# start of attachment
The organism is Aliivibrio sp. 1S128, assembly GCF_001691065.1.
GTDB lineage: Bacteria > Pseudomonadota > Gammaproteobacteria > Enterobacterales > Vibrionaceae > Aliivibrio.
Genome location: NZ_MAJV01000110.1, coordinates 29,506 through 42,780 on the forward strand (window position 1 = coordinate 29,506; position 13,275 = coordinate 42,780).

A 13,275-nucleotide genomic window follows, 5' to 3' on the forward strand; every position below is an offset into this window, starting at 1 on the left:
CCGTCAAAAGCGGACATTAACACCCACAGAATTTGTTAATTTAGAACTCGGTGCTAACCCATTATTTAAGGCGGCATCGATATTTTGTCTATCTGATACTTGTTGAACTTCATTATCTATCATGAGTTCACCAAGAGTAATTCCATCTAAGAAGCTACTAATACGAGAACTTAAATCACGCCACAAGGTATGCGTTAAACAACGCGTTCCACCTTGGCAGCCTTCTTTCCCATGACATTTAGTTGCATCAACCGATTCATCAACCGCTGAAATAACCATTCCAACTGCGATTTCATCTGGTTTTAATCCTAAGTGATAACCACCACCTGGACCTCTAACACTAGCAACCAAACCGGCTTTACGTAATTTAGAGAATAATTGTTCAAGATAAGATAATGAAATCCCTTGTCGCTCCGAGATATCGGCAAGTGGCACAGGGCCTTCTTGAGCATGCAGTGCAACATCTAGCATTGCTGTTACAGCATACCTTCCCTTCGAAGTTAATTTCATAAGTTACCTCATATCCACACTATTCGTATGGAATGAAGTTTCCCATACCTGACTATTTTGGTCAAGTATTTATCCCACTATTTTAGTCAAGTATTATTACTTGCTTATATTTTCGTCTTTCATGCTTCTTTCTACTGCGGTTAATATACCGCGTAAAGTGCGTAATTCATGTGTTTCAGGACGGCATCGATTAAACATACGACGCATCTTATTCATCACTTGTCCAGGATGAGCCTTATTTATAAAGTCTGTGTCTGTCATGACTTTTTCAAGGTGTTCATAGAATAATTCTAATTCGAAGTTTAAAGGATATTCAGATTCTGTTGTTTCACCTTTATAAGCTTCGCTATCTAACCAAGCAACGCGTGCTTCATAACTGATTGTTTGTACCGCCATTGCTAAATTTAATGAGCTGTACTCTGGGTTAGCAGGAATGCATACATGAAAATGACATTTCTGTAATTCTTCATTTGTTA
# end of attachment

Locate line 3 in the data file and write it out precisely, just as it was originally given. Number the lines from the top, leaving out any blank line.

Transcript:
Genome location: NZ_MAJV01000110.1, coordinates 29,506 through 42,780 on the forward strand (window position 1 = coordinate 29,506; position 13,275 = coordinate 42,780).